UAW Strike Looms Over Big Three Automakers Ahead of Thursday Night Deadline
The UAW plans to keep automakers guessing as to which facilities will walk out, unless its demands are met.
The United Auto Workers (UAW) union has been locked in difficult negotiations with America's Big Three for some time. The automakers have thus far declined to meet the union's demands for pay increases and improved conditions for workers. As the union's deadline approaches, it has announced plans for an unprecedented strike against all members of the Big Three at the same time.
The UAW released a video across social media on Wednesday evening, laying out plans for the "Stand-Up Strike." The video lays out plans for a strike covering Ford, GM, and Stellantis, that "starts small and builds over time." The UAW intends to ask various local unions to walk out on strike over time, aiming to keep the companies in the dark as to which unions will walk out, and when. The name of the effort references the wide-ranging "Sit-Down Strikes" of 1937, a landmark event that won better pay and conditions for workers, and helped catalyze the unionization of America's auto industry.
The announcement video does not outline specific plans for strike action, merely citing the deadline of 11:59 p.m. on September 14 that the UAW has outlined previously. As covered by ABC News, UAW President Shawn Fain stated plans to announce which local unions will be initially asked to strike via a Facebook Live broadcast at 10 p.m. Eastern Time on Thursday night. If the strikes go ahead, it will be an unprecedented move from the UAW. "For the first time in our history, we may strike all three of the Big Three at once," said Fain.
Ultimately, Fain says the union's desire is not to strike. "Our goal is to bargain a fair contract," he says. Regardless, he notes that the union is willing to do what it takes to achieve a fair outcome for workers. Key to the union's demands are greater pay rises and a reduction to ramp-up periods for new workers to reach full rates of pay.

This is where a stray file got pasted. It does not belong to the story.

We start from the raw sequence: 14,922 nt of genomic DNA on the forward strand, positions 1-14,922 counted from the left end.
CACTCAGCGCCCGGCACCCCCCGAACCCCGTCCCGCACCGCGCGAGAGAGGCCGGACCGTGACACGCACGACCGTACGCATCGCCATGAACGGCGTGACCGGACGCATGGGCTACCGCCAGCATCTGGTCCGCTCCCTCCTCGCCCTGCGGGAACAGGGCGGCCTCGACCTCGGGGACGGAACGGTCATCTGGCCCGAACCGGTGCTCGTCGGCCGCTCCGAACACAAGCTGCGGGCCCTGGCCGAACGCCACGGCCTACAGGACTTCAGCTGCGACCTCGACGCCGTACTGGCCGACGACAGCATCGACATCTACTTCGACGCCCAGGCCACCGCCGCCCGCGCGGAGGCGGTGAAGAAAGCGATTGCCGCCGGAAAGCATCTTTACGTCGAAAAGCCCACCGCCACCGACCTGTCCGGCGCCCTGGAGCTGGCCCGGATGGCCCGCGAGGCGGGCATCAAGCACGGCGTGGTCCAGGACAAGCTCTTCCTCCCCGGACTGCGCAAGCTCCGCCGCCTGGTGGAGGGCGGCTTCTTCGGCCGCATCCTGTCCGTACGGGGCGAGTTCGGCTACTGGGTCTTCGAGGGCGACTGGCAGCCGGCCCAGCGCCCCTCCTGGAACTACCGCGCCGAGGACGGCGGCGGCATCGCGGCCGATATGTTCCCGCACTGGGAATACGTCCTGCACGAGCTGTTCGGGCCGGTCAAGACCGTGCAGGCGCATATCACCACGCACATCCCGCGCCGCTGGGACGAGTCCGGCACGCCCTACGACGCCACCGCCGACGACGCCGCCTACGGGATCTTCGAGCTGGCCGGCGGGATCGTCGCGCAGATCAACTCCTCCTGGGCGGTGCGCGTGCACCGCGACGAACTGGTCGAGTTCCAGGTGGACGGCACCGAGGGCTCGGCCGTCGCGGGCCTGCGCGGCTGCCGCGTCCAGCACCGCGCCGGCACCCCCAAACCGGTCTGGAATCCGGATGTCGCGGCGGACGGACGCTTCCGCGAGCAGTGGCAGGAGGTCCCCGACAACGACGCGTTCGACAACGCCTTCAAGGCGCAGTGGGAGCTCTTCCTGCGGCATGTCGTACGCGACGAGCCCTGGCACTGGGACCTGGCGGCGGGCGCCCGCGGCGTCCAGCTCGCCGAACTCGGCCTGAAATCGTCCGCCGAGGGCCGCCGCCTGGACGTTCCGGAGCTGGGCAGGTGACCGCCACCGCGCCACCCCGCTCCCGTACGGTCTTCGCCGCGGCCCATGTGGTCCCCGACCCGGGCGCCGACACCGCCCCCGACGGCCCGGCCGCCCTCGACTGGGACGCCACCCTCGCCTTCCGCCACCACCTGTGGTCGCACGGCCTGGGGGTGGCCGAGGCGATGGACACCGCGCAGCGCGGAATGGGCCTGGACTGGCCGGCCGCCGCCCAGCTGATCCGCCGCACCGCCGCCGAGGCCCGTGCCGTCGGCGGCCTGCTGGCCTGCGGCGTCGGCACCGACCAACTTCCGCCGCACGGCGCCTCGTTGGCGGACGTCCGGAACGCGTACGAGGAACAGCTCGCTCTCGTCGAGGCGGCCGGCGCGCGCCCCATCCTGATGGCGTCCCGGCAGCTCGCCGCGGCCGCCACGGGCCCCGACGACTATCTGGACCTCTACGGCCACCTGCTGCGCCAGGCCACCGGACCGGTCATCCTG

In an FAQ on the strike published online, the union notes that it retains the option to call for a strike at every UAW facility across the Big Three. The UAW highlights the desire to maintain flexibility to escalate the strike as needed if automakers don't negotiate an appropriate contract. In the meantime, UAW members at facilities that aren't striking will continue to work under expired agreements, unless called on to join the strike action.
Meanwhile, in a live stream broadcast on YouTube, Fain laid out the current state of affairs regarding the union's bargaining efforts. The video notes the frustrated negotiation process thus far, with the union head suggesting a reluctance from automakers to come to the bargaining table. Fain highlights the union's readiness to take action, backed by a "pissed-off" workforce. "We've repeatedly told the companies from day one—September 14 is a deadline, not a reference point," stated Fain, adding "We will not allow the Big Three to continue dragging out negotiations for months."
The UAW leader also highlighted the billions of dollars of profits made by the Big Three over the past decade, seldom little of which has reached workers, according to the union. "The Big Three can afford to immediately give us our fair share," stated the UAW leader, adding "If they choose not to, then they are choosing to strike themselves, and we are not afraid to take action."
With the Thursday night deadline rapidly approaching, it remains to be seen whether Ford, GM, and Stellantis will be able to head off strike action at the pass. Escalating strike action could prove a tool to speed contract negotiations, particularly if surprise shutdowns at additional facilities frustrate supply chains. Shareholders and company executives will be hoping that the disruption is minimal to shore up bonuses and bottom lines. Ultimately, the Stand-Up Strikes could be a major thorn in the side for America's Big Three if an agreement isn't reached soon.
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